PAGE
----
Friday, June 28, 2024

Blackhawks Trade Up To Select Another Winger At No. 27 Overall


Just when everyone thought the Blackhawks’ night one of the NHL Draft was over, the new “trade buzzer” sounded in the Sphere to announce that Chicago was back on the clock. The Blackhawks moved back into the first round to No. 27 overall without having to pay too much, giving up No. 34 and No. 50 in return to the Hurricanes.

With the No. 27 pick, GM Kyle Davidson announced the next Blackhawk in winger Marek Vanacker. The Canadian winger was highly productive with the Brantford Bulldogs in the OHL last season, logging 82 points in 68 games. He’s a young 18 with a birthday in April, but boasts solid size at six feet tall. He was projected to be taken at the end of the first round or beginning of the second round.

Vanacker’s best asset on the ice is his mind. He’s a highly intelligent two-way forward who excels at recognizing changes of possession before they happen. As a result, he’s constantly seen on breakaways and odd-man rushes, and even scores plenty of shorthanded goals (five last season). Vanacker profiles as a great complementary winger, creating great opportunities for his teammates.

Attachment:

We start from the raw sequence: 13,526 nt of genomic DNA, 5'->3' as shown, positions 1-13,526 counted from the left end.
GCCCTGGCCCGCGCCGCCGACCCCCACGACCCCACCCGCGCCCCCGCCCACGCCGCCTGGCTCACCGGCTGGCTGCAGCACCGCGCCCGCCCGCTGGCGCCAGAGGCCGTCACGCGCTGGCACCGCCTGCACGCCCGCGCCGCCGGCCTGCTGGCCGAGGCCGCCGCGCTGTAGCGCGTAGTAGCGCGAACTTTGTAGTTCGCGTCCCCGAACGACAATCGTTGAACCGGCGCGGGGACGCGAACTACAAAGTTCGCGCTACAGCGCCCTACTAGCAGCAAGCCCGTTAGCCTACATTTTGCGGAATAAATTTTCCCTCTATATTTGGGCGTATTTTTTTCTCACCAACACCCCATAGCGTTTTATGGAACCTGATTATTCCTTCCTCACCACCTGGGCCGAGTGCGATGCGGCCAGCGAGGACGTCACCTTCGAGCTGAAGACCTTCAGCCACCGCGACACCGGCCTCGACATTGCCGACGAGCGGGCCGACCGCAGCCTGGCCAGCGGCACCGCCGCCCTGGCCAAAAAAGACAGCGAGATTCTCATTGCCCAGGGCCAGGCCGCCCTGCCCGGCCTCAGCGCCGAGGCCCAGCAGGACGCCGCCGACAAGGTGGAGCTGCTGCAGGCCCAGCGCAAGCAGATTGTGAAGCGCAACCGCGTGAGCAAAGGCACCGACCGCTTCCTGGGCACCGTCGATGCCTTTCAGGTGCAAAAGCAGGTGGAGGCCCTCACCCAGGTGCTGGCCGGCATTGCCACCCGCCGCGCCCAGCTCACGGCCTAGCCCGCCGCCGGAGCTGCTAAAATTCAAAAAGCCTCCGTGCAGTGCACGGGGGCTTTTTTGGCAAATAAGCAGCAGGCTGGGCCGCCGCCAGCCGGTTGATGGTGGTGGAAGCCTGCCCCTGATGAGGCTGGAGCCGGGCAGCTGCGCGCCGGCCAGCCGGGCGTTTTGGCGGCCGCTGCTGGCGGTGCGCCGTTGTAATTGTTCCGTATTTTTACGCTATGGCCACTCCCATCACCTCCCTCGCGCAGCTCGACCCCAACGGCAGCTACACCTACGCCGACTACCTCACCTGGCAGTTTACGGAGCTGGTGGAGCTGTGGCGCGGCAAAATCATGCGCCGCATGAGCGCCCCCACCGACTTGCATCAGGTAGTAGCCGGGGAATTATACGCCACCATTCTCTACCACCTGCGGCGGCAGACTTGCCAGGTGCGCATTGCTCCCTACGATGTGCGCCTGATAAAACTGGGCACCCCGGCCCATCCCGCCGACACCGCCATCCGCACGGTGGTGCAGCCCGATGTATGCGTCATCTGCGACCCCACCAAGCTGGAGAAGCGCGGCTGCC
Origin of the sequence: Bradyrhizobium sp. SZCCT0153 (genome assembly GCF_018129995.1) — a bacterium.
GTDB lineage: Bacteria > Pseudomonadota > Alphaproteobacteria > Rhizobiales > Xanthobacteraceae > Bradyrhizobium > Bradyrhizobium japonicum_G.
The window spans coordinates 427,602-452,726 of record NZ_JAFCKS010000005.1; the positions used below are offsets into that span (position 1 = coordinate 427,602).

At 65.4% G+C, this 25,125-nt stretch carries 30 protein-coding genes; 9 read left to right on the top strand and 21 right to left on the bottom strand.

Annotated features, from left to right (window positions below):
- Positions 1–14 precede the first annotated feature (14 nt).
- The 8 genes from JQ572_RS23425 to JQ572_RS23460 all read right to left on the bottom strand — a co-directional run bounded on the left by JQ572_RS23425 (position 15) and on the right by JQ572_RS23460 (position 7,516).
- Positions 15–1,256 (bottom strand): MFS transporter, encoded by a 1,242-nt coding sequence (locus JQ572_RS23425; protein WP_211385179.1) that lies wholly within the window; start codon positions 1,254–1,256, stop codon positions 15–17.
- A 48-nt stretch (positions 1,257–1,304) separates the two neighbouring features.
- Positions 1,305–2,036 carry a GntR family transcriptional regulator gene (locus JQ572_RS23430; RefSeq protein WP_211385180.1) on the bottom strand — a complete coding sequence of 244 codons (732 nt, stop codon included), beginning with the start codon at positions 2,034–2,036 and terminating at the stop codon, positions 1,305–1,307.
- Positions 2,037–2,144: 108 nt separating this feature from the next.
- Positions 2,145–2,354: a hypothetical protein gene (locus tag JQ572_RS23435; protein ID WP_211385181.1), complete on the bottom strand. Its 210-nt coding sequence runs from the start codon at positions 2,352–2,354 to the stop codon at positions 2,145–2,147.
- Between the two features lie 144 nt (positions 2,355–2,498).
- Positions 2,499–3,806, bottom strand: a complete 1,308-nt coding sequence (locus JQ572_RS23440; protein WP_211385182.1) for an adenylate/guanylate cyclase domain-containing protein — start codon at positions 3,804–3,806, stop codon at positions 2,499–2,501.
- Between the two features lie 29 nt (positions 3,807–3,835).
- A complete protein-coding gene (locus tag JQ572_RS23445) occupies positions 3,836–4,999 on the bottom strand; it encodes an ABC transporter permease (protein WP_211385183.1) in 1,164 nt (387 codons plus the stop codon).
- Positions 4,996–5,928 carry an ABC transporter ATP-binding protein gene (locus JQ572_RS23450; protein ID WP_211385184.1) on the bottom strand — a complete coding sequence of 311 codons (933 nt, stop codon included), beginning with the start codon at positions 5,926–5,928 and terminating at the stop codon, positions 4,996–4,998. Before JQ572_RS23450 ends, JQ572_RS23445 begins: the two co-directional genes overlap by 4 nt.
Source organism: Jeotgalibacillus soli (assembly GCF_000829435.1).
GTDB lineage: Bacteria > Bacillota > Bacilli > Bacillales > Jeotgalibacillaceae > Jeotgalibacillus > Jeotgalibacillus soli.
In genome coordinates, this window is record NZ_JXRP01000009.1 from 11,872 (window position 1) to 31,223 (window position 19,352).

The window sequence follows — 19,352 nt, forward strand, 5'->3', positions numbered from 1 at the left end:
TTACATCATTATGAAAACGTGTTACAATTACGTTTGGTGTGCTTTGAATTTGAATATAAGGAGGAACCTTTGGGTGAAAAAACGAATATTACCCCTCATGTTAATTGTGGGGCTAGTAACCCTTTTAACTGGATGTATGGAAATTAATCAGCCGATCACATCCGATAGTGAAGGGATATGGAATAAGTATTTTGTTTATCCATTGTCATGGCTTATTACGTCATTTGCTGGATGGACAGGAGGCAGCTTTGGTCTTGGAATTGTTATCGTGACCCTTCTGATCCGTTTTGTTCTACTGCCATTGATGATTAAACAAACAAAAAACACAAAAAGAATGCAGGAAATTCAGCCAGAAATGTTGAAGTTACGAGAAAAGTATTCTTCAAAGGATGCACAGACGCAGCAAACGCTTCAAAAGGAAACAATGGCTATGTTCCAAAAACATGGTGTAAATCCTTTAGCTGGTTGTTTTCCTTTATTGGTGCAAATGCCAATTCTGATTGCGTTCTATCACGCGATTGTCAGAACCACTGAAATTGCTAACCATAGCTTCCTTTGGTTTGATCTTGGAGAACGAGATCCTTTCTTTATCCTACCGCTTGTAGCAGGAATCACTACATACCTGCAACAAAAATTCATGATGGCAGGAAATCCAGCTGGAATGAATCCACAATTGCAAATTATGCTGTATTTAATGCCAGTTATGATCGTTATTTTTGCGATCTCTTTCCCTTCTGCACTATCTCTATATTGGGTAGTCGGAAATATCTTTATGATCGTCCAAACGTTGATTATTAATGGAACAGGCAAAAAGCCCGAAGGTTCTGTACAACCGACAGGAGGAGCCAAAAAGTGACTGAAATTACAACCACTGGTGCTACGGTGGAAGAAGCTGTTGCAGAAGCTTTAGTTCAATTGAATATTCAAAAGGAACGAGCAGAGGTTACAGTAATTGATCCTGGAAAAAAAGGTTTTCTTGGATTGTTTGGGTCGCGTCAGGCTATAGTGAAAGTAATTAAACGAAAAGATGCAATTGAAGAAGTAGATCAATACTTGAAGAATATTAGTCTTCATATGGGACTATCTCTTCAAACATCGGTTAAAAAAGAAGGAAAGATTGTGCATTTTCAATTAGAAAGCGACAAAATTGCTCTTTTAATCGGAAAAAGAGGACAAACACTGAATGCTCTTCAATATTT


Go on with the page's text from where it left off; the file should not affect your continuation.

It’s a stretch given that Vanacker isn’t quite NHL-ready, but the young forward could eventually serve as a great winger for Connor Bedard. It’s no secret that the face of the Blackhawks is somewhat lacking defensively, and a forward who has a great sense of when to get back to cover on defense would pair well with him. He’s great at finding his teammates to score, which is just what Bedard needs. Again, envisioning Vanacker as an eventual top-line forward is certainly a stretch, but it doesn’t hurt to dream.

Vanacker is coming off of shoulder surgery due to a torn labrum and says he’s just started rehabilitating, but everything is going according to plan.

“It’s coming together well.”

– Marek Vanacker

Vanacker represents the Blackhawks’ eighth first-round pick in the last three years. At the end of the day, it’s a great sign that Davidson made the decision to pick up another first-rounder. The beginning of Chicago’s rebuild was about quantity, picking up as many prospects as possible. Now, though, it’s become evident that the Blackhawks have plenty of talent in their pipeline and can’t hold too much more. Packaging second-rounders to get players who they feel are first-round talents is a sign that Chicago’s long-term, young roster is almost complete.

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